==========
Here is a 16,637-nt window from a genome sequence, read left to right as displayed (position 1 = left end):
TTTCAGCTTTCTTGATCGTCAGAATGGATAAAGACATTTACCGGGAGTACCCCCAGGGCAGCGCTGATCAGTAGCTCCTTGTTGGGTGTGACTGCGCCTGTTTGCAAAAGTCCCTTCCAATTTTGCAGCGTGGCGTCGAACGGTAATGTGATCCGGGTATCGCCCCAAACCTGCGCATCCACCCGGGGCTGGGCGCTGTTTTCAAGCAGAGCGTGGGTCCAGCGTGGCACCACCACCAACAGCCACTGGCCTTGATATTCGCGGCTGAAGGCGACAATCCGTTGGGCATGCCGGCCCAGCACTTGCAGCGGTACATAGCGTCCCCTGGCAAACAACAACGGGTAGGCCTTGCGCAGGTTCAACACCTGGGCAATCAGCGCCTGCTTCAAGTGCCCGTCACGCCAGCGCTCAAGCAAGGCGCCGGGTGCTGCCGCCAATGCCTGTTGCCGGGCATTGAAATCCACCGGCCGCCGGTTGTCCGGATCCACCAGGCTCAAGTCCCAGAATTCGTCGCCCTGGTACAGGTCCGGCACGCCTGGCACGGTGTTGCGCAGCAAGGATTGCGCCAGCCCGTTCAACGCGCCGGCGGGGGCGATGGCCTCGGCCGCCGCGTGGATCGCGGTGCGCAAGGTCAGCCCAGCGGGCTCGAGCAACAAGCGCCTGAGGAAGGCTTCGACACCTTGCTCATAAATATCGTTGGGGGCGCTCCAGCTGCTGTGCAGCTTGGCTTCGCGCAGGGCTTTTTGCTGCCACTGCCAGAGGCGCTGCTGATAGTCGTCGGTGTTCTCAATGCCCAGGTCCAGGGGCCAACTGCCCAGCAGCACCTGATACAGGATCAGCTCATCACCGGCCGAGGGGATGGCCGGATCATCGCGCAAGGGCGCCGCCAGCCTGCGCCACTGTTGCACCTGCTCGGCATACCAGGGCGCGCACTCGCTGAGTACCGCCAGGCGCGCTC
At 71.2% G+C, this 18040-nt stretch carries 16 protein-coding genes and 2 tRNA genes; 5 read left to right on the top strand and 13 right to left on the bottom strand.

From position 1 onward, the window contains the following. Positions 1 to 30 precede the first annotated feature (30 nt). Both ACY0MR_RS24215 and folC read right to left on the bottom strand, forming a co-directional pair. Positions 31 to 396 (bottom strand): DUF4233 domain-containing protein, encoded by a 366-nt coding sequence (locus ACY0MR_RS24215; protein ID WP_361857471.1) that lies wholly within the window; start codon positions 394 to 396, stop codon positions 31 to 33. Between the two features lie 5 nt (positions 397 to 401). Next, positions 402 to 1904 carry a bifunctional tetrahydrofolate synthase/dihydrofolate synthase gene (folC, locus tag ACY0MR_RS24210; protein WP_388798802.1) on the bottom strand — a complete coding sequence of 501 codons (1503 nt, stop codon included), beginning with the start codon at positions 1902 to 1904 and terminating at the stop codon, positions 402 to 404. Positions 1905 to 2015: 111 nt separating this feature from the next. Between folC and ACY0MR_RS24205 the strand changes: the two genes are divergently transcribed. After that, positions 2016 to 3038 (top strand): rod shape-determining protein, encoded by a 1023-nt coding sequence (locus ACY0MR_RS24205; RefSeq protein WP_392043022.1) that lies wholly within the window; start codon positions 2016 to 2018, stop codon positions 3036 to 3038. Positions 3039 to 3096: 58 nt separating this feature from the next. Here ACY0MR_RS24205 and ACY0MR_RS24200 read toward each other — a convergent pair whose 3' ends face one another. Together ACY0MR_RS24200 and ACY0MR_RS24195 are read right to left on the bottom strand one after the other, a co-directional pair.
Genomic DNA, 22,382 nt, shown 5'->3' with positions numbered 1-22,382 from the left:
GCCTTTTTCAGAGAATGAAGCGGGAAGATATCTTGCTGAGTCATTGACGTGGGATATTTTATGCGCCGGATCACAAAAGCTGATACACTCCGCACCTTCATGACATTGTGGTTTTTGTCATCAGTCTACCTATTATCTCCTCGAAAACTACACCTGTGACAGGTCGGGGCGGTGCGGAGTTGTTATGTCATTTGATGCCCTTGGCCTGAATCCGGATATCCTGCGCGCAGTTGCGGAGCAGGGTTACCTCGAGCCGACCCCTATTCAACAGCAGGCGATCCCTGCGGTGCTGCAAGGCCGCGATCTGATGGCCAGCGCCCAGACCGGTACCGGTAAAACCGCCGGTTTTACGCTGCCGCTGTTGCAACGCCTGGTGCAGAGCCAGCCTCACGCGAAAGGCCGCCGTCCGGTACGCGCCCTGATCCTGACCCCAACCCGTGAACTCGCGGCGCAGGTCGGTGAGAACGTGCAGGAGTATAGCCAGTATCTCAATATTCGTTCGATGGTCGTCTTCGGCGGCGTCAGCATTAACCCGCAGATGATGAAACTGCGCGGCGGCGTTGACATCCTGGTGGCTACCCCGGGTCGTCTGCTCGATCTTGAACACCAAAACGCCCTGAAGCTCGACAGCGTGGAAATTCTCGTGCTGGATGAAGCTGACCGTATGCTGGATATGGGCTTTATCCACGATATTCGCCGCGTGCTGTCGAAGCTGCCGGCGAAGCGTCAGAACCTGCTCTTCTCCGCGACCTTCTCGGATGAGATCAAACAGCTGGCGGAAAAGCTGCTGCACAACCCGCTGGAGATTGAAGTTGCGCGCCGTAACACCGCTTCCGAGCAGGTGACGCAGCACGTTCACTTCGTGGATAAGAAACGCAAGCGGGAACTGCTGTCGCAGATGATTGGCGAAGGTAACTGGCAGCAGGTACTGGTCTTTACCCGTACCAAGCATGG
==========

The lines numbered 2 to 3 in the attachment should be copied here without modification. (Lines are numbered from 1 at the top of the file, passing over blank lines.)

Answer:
TTTCAGCTTTCTTGATCGTCAGAATGGATAAAGACATTTACCGGGAGTACCCCCAGGGCAGCGCTGATCAGTAGCTCCTTGTTGGGTGTGACTGCGCCTGTTTGCAAAAGTCCCTTCCAATTTTGCAGCGTGGCGTCGAACGGTAATGTGATCCGGGTATCGCCCCAAACCTGCGCATCCACCCGGGGCTGGGCGCTGTTTTCAAGCAGAGCGTGGGTCCAGCGTGGCACCACCACCAACAGCCACTGGCCTTGATATTCGCGGCTGAAGGCGACAATCCGTTGGGCATGCCGGCCCAGCACTTGCAGCGGTACATAGCGTCCCCTGGCAAACAACAACGGGTAGGCCTTGCGCAGGTTCAACACCTGGGCAATCAGCGCCTGCTTCAAGTGCCCGTCACGCCAGCGCTCAAGCAAGGCGCCGGGTGCTGCCGCCAATGCCTGTTGCCGGGCATTGAAATCCACCGGCCGCCGGTTGTCCGGATCCACCAGGCTCAAGTCCCAGAATTCGTCGCCCTGGTACAGGTCCGGCACGCCTGGCACGGTGTTGCGCAGCAAGGATTGCGCCAGCCCGTTCAACGCGCCGGCGGGGGCGATGGCCTCGGCCGCCGCGTGGATCGCGGTGCGCAAGGTCAGCCCAGCGGGCTCGAGCAACAAGCGCCTGAGGAAGGCTTCGACACCTTGCTCATAAATATCGTTGGGGGCGCTCCAGCTGCTGTGCAGCTTGGCTTCGCGCAGGGCTTTTTGCTGCCACTGCCAGAGGCGCTGCTGATAGTCGTCGGTGTTCTCAATGCCCAGGTCCAGGGGCCAACTGCCCAGCAGCACCTGATACAGGATCAGCTCATCACCGGCCGAGGGGATGGCCGGATCATCGCGCAAGGGCGCCGCCAGCCTGCGCCACTGTTGCACCTGCTCGGCATACCAGGGCGCGCACTCGCTGAGTACCGCCAGGCGCGCTC
At 71.2% G+C, this 18040-nt stretch carries 16 protein-coding genes and 2 tRNA genes; 5 read left to right on the top strand and 13 right to left on the bottom strand.